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An important thing to remember about the extraordinary lineup of smart, savvy, engaged campaign spouses in the 2008 race is that none of this is entirely new. What's new is knowing so much about it.
First Ladies have been deeply involved in politics all through history. In 1776, even as John Adams was helping invent the Republic, Abigail was warning him, "Do not put such unlimited power into the hands of the husbands. Remember, all men would be tyrants if they could." Mary Todd Lincoln had such strong views about Cabinet members and Supreme Court nominees that some White House aides called her "the Hellcat." Edith Wilson secretly held the government together for her stroke-incapacitated husband, though she opposed giving women the vote. Rosalynn Carter was basically in charge of mental-health policy. As her husband staggered through 1979, columnist Jack Anderson dubbed her the "co-President." "Many, many women have brought to the table so many different things," says Cindy McCain. "It just depends on how deeply you want to look."
McCain whom voters got to know as a smiling, beautiful, St. John-suited presence in her husband's 2000 campaign played a hard-knuckled tactical role this time around by engineering the shake-up of a high-priced campaign organization that had spent itself into near insolvency. In large part at Cindy McCain's instigation, her husband's longtime political strategist John Weaver was fired; his 2000 campaign manager Rick Davis was brought back from internal exile to take over. "Truly, the only person my husband can trust is me," McCain says. "I don't have anything to lose by telling him not only what I think but what I think he did wrong."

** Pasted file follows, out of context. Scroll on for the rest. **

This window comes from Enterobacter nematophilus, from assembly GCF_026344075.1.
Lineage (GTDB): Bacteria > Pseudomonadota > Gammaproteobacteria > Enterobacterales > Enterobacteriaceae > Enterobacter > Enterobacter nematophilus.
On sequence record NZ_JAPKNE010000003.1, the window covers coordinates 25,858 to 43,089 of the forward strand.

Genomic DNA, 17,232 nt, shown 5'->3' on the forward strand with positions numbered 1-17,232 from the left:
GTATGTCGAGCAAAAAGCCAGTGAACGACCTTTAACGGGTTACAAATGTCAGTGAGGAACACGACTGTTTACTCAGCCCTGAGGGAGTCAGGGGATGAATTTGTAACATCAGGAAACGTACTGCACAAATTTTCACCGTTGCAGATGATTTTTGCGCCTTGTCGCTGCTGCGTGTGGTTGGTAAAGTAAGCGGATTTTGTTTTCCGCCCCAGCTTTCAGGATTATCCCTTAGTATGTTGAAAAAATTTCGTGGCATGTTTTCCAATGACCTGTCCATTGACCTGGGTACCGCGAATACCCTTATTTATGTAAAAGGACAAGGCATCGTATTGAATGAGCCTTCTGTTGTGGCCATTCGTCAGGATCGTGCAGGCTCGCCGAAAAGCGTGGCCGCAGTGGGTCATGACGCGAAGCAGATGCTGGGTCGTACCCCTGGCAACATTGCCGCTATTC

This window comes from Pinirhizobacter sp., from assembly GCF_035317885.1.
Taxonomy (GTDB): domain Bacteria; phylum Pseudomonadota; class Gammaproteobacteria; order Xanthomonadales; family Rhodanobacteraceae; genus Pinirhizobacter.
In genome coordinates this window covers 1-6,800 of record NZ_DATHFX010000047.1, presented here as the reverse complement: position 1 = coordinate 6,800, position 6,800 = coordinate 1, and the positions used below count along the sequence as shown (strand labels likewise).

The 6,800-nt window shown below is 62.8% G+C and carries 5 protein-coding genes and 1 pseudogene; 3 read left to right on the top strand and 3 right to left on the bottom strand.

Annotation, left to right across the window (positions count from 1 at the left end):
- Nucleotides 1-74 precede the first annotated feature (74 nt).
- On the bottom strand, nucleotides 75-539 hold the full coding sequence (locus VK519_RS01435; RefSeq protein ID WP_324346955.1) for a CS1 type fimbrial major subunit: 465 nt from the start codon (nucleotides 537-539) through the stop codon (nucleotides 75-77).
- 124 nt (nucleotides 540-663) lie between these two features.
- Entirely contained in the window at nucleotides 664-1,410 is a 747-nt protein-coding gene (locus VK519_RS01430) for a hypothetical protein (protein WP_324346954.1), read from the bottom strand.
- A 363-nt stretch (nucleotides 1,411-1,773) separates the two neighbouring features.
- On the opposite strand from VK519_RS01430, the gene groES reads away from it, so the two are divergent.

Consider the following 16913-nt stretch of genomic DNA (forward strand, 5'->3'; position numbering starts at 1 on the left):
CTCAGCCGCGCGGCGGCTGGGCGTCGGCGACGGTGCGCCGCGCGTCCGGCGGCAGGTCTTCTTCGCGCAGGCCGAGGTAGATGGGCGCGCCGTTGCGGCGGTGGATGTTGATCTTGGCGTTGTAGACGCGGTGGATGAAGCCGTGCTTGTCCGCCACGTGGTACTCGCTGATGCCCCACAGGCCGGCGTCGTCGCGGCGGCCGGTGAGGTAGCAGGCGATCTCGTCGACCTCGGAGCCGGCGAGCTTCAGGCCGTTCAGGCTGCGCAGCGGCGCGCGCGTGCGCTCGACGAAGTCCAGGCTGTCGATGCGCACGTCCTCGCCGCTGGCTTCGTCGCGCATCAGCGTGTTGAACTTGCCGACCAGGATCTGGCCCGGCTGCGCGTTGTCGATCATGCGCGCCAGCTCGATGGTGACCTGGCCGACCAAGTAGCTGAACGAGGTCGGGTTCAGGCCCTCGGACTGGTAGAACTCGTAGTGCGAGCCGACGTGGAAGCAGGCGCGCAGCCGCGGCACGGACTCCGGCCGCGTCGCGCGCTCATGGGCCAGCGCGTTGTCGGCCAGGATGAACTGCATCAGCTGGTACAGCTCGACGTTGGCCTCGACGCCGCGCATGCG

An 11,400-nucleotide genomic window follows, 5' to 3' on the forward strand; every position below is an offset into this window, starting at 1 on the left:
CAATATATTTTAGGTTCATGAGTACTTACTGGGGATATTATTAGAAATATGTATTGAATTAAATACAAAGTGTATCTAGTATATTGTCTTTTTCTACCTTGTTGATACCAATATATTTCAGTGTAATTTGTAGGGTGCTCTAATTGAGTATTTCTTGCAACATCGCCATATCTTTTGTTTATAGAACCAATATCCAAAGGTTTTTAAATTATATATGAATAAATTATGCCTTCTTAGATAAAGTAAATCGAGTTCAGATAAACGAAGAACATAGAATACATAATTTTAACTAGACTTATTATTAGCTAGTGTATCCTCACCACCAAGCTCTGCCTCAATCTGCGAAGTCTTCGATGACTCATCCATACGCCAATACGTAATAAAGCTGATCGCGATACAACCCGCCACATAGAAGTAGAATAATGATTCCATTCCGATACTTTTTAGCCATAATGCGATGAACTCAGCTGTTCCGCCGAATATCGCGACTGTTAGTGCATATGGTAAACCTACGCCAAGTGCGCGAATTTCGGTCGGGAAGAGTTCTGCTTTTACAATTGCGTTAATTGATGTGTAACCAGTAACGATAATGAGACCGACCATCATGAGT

In the pre-Hillary age, with different expectations for gender roles, that kind of influence was wielded privately over everything from policy to personnel to political strategy more than publicly. With the conspicuous exception of Eleanor Roosevelt, who was an outspoken and polarizing figure in her own right, the modern era saw a procession of generally pliant First Ladies: Bess, Mamie, Jackie, Lady Bird, Pat. It really was Betty Ford, arguably the archetype for today's aspiring First Spouses, who changed the rules. Faced with a traumatized electorate and an omnivorous press corps after Watergate, she responded in the way that came naturally which is to say forthrightly, answering whatever questions were thrown at her because her Midwestern manners precluded the idea that you could just ignore a question you didn't like. There was Betty on 60 Minutes saying she wouldn't be surprised if her teenage daughter Susan were having sex or if her kids had tried pot. When she observed to a columnist that the only question she hadn't been asked was how often she slept with her husband, the reporter came back with: "Well, how often do you?" Her answer: "As often as possible!" The Fords "flung open the White House windows and declared there are real people living here," says journalist Kati Marton, who wrote Hidden Power, a book on presidential marriages, and who herself is married to former Clinton Administration official Richard Holbrooke.